Originally posted by Jon Guy View Post
              Horses just have better night vision than humans, and the horse simply saw Stride`s body.
              Quite right, Jon. From an article on Equine Vision in Wikipedia:

              "Horses have more rods than humans, a high proportion of rods to cones (about 20:1), as well as a tapetum lucidum, giving them superior night vision"

              A tapetum lucidum is a reflective layer behind the retina in some animals, which increases the amount of light available to the photoreceptor cells. Humans lack this extra layer, so any light that isn't captured by the rods/cones the first time round is simply absorbed by the blood vessels at the back of the eye and "lost".
              Kind regards, Sam Flynn

              "Suche Nullen" (Nietzsche, GŲtzendšmmerung, 1888)

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              • #8
                Originally posted by Sam Flynn View Post

                Quite right, Jon. From an article on Equine Vision in Wikipedia:

                "Horses have more rods than humans, a high proportion of rods to cones (about 20:1), as well as a tapetum lucidum, giving them superior night vision"

                A tapetum lucidum is a reflective layer behind the retina in some animals, which increases the amount of light available to the photoreceptor cells. Humans lack this extra layer, so any light that isn't captured by the rods/cones the first time round is simply absorbed by the blood vessels at the back of the eye and "lost".

                That`s it, Gareth, or the horse was startled seeing the cachous in Stride`s hand,and how on earth she held onto them whilst been thrown to the ground.

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                • #9
                  The Evening Standard 1 Oct carries an interview with Louis;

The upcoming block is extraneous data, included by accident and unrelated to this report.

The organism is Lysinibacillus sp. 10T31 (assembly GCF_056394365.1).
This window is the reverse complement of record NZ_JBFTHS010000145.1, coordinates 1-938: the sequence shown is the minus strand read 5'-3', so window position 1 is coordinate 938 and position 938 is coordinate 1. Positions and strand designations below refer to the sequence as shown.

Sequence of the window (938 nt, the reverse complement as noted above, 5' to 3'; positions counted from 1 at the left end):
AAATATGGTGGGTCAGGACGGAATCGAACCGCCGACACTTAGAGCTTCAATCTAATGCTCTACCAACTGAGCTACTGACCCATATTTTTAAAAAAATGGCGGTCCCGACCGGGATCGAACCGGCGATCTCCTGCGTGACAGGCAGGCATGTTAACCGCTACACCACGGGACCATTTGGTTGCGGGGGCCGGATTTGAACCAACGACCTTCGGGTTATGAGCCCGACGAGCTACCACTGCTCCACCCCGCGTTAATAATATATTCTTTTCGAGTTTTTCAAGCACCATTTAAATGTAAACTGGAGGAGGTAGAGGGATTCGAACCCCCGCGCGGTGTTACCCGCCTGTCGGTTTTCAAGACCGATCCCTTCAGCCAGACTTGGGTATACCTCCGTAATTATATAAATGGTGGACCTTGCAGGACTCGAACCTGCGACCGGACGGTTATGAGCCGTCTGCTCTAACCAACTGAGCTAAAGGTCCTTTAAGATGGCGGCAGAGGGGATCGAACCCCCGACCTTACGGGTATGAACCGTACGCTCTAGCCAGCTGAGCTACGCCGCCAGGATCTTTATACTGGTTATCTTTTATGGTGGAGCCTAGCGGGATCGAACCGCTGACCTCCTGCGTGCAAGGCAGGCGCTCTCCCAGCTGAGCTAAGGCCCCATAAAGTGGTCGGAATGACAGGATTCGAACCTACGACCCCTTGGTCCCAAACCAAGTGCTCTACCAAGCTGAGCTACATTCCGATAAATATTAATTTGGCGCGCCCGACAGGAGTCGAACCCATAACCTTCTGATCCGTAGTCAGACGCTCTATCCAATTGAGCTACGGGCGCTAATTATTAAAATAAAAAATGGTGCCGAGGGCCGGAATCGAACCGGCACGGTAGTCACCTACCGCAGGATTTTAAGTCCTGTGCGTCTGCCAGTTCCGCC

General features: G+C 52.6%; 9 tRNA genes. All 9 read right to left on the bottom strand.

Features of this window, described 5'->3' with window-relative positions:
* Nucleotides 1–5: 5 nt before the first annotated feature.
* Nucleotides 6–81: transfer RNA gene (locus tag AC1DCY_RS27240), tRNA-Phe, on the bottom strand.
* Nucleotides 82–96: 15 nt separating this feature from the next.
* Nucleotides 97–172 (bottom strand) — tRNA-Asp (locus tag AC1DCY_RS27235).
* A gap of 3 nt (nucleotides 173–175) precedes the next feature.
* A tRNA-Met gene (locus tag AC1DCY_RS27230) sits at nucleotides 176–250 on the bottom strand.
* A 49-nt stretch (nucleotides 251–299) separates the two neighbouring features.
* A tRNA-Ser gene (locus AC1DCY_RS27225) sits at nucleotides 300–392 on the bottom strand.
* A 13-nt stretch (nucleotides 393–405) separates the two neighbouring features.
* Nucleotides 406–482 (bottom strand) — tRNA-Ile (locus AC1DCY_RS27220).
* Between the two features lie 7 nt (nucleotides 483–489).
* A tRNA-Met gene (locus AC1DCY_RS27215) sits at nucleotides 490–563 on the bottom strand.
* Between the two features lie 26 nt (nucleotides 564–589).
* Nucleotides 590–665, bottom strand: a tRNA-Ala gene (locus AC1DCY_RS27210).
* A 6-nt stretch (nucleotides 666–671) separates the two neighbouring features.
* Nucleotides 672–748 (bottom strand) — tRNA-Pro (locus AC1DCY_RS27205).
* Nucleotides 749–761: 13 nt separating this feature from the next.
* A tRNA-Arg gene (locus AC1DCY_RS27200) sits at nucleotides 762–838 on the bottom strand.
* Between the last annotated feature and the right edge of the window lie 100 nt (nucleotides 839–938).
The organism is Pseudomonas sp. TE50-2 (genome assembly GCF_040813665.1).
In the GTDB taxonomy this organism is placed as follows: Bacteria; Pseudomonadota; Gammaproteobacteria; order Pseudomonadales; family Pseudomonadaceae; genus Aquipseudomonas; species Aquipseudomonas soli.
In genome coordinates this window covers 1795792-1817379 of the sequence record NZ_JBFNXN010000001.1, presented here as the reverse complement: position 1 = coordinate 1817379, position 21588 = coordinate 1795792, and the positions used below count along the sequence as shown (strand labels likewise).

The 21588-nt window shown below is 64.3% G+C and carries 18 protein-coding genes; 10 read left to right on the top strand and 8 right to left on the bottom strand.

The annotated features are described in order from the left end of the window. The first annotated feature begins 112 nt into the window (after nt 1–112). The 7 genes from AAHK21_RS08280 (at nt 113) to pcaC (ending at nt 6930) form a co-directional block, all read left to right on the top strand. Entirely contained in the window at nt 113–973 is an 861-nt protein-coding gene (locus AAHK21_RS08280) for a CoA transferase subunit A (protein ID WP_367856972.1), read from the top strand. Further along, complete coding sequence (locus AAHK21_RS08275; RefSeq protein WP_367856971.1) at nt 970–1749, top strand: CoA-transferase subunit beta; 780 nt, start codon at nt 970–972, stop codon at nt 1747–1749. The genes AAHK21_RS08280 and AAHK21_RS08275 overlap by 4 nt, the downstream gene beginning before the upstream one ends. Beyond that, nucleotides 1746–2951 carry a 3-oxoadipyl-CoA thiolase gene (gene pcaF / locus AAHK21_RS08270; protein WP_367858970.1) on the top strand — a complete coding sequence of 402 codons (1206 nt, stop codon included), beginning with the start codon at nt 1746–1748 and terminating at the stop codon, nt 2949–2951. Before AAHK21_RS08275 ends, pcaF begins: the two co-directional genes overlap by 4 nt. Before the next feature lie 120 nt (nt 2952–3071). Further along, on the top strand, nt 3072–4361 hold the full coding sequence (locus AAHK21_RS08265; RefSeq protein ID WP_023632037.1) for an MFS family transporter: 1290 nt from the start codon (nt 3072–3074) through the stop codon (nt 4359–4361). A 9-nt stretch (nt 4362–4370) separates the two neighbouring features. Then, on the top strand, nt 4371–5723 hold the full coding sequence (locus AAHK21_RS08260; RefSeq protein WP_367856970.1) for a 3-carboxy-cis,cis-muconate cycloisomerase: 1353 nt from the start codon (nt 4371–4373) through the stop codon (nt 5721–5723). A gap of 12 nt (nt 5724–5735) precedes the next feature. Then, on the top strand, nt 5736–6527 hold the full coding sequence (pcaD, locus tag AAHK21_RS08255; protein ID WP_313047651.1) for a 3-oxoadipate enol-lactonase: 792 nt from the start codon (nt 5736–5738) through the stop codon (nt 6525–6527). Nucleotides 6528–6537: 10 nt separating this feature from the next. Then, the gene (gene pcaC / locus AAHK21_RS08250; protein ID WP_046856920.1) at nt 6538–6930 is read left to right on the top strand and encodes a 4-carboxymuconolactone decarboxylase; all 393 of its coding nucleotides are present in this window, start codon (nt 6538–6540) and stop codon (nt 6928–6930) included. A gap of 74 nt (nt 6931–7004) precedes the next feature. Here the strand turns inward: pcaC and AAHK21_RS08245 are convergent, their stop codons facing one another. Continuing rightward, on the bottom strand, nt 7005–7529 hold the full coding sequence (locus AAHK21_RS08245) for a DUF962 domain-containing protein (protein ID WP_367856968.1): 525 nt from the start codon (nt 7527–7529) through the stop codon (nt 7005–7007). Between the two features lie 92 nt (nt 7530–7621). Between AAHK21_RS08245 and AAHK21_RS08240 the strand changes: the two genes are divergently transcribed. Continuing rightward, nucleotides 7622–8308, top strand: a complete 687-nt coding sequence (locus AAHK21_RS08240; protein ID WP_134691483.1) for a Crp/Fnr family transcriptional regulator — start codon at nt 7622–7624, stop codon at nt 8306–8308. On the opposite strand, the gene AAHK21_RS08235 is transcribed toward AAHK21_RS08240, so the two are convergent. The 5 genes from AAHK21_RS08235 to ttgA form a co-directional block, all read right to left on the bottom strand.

"My pony is frisky and apt to shy, though not much, and it struck me when I was passing through the double gates into the yard that he wanted to keep too much to the left side against the wall. I could not make out what was the matter, so I bent my head to see if there were anything to frighten him. Then I noticed there was something unusual about the ground, but I could not tell what it was, except that it was not level. I mean there was something there like a little heap; but I thought it was only mud, or something of the kind, and I did not take much notice of it; still I touched it with my whip, and then I was able to tell it was not mud."

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                  • #10
                    Originally posted by Michael W Richards View Post
                    It seems clear the term was used to express that his horse refused to proceed. The dying woman is the reason, not some crouching killer. Why would a killer be crouching over her? He grabbed her scarf, he slit her throat and he dropped her. Done deal. There is no indication whatsoever that her killer was intent on doing anything else but that single cut. So...Why crouch? He could have just slipped into the club, dropped the knife in the sink of dishes, and joined the rest upstairs.
                    I agree with you because I don't believe Stride to be a Ripper victim. But this closer look at the pony's reaction is predicated on the believe that Stride was a Ripper victim, thus the crouching. Not a Ripper victim, yes, no reason for anyone to be standing/crouching next to the body.
                    Last edited by APerno; 07-11-2019, 03:27 PM.

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                    • #11
                      Originally posted by Herlock Sholmes View Post